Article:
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Rep. Ken King (R–Canadian) questions the budget's $500 million voucher allotment.

Voucher dies as final weekend of 88th Legislature brings conflict between House and Senate

Teach the Vote
Teach the Vote

School Finance Retirement | TRS | Social Security Texas Legislature Privatization | Vouchers Educator Compensation | Benefits

Date Posted: 5/30/2023 | Author: Tricia Cave

The final weekend of the 88th Legislature was filled with last-minute efforts to get legislation through in the hope of avoiding a special session, all in the shadow of the impeachment of Attorney General Ken Paxton (R), which took up valuable time Saturday as conference committee reports were being filed and passed through the Legislature.  

Paxton was impeached by the House Saturday following a four-hour debate and arguments from both supporters and opponents of the attorney general. The final vote was 121-23 to send the matter to the Senate for a trial. On Monday, the House named 12 impeachment managers to try the case in the Senate, and the impeachment managers delivered the articles of impeachment to the Senate. The Senate then created a committee to devise rules for the impeachment and indicated the trial will begin no later than Aug. 28. 

House Bill (HB) 1 by Rep. Greg Bonnen (R–Friendswood), the budget bill, received final approval in the Senate and House on Friday and Saturday, respectively. During debate, members expressed concern about the lack of funding for public education in the budget. Senators Jose Menendez (D–San Antonio) and Roland Gutierrez (D–San Antonio) voted against the budget in the Senate, decrying the lack of a teacher pay raise or increase to the Basic Allotment in the budget. The bill passed the Senate on a 29-2 vote. The next day, Reps. Ken King (R–Canadian), Donna Howard (D–Austin), and Trey Martinez Fischer (D–San Antonio) questioned why the increases in funding for schools had been tied to a voucher and why there was no pay raise for teachers. Ultimately, the budget passed the House by a vote of 124-22.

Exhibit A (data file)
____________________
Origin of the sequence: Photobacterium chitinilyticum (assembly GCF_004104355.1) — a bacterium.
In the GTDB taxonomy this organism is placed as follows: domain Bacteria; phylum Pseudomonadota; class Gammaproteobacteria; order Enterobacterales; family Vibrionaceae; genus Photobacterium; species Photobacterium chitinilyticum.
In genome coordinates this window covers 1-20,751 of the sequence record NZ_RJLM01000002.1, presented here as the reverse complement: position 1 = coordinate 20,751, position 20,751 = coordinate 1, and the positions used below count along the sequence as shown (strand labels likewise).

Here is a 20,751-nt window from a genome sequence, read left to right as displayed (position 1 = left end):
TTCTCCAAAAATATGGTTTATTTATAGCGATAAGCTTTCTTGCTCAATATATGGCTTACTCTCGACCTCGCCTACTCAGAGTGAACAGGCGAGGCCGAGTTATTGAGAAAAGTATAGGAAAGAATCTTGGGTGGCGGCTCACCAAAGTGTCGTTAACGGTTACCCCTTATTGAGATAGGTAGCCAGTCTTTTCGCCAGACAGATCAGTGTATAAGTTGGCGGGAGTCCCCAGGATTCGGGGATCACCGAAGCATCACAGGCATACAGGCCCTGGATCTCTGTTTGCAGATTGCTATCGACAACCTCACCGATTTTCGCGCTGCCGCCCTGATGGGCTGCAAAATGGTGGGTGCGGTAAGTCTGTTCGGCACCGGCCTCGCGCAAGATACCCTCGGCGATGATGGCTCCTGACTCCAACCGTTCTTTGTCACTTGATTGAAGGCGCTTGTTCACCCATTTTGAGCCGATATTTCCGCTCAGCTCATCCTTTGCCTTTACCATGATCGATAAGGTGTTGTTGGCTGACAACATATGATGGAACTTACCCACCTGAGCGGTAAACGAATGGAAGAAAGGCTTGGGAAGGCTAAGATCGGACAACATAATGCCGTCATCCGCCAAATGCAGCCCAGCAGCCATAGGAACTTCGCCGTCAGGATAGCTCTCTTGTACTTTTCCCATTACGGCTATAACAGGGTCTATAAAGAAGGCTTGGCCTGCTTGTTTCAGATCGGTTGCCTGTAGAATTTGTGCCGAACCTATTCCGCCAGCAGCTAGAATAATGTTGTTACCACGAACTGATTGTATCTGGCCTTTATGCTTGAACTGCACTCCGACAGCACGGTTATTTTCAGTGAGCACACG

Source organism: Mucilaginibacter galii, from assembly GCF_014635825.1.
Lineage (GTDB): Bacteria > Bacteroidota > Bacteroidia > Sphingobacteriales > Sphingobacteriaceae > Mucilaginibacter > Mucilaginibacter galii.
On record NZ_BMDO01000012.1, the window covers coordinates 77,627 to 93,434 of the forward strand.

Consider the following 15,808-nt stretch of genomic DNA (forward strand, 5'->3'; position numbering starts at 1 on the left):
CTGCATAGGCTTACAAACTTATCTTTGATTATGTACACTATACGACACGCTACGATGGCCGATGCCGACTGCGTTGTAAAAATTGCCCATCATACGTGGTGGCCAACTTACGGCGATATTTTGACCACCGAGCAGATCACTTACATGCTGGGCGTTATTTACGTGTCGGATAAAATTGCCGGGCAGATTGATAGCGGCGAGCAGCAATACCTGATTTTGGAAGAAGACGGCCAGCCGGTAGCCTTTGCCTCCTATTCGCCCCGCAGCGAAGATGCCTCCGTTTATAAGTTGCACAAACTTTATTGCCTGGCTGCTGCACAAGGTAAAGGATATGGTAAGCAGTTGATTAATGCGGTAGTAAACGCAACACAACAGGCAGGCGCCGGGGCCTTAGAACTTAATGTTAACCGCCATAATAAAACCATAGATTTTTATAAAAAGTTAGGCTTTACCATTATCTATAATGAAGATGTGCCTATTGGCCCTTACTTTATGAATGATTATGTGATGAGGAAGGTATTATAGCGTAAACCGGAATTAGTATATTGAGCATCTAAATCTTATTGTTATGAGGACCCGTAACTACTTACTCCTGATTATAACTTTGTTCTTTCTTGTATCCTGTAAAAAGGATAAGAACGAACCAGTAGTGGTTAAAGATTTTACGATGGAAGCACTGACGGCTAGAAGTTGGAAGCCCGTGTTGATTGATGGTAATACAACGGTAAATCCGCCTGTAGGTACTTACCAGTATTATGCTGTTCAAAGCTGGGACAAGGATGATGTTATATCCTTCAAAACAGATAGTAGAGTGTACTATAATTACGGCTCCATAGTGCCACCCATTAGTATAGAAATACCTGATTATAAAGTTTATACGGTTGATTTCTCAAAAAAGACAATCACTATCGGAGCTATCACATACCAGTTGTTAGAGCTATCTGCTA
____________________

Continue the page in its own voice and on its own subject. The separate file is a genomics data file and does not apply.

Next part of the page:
HB 100 by K. King was one of the final pieces of education legislation left to be passed. As originally filed, HB 100 was a school finance bill that would have changed funding formulas from attendance- to enrollment-based and changed the minimum salary schedule to a three-tier schedule instead of 20 steps. However, as ATPE Senior Lobbyist Mark Wiggins detailed last week, the Senate dramatically changed the bill in the final week of the regular session by adding an education savings account (ESA) voucher to the bill. The Senate passed the bill late Tuesday evening, sending it back to the House for King, as the original author of the bill, to decide whether to concur with Senate amendments or refuse and request the appointment of a conference committee. Thursday evening, King requested a conference committee. 

Saturday evening, just hours before the deadline to file a conference committee report and following two days of attempted negotiation, King put out a sharply worded statement. The statement indicated that he was displeased that the final budget, HB 1, had significantly less funding for public education than had been previously proposed but also included $500 million for an ESA. He also expressed frustration that teacher pay had been tied to the ESA and that Senate conferees had been unwilling to remove the ESA in conference. As a result, no conference committee report was filed, and the bill died at midnight Saturday.   

HB 3 by Rep. Dustin Burrows (R–Lubbock), the lone school safety bill remaining, was finally passed in both the House and Senate on Sunday. The final bill negotiated in conference includes a provision requiring an armed officer at every campus but allows districts who cannot meet that standard other options to comply with the law. The bill also includes $330 million in additional safety funding. The bill passed the House 93-49 and the Senate 27-4. It now heads to the Governor.  

SB 10 by Sen. Joan Huffman (R–Houston), which provides both an additional stipend for retirees and a cost-of-living adjustment (COLA), was also finally passed this weekend. This bill provides a $2,400 stipend to retirees ages 70 to 74 or a $7,500 stipend to retirees age 75 or older. It additionally provides a 2% COLA for retirees who retired between Sept. 1, 2013, and Aug. 1, 2020; a 4% COLA for retirees who retired between Sept. 1, 2001, and Aug. 31, 2013; and a 6% COLA for retirees who retired prior to Aug. 31, 2001. The stipends will be paid to retirees in September, while the COLA is contingent on voter approval in the November election.   

As Sunday turned into Monday and sine die loomed, a deal on property tax relief was left hanging in negotiation. As members waited for adjournment Monday, conferees continued to negotiate in hopes of avoiding a special session. The “Big 3”—Speaker Dade Phelan (R–Beaumont), Lt. Gov. Dan Patrick (R), and Gov. Greg Abbott (R)—traded statements from their respective daises and on social media. Finally, around 7 p.m., both the House and Senate adjourned sine die without a deal on property taxes.   

Within hours of the adjournment, Abbott issued a proclamation calling for a special session.  The proclamation states there will likely be several special sessions, with the first called to address border security and property taxes. The special session started at 9 p.m. Monday.   

Both the House and Senate gaveled in at noon Tuesday to begin the first special called session of the 88th Legislature.  



Gail Wheeler

Will SB10 benefit staff as well as teachers

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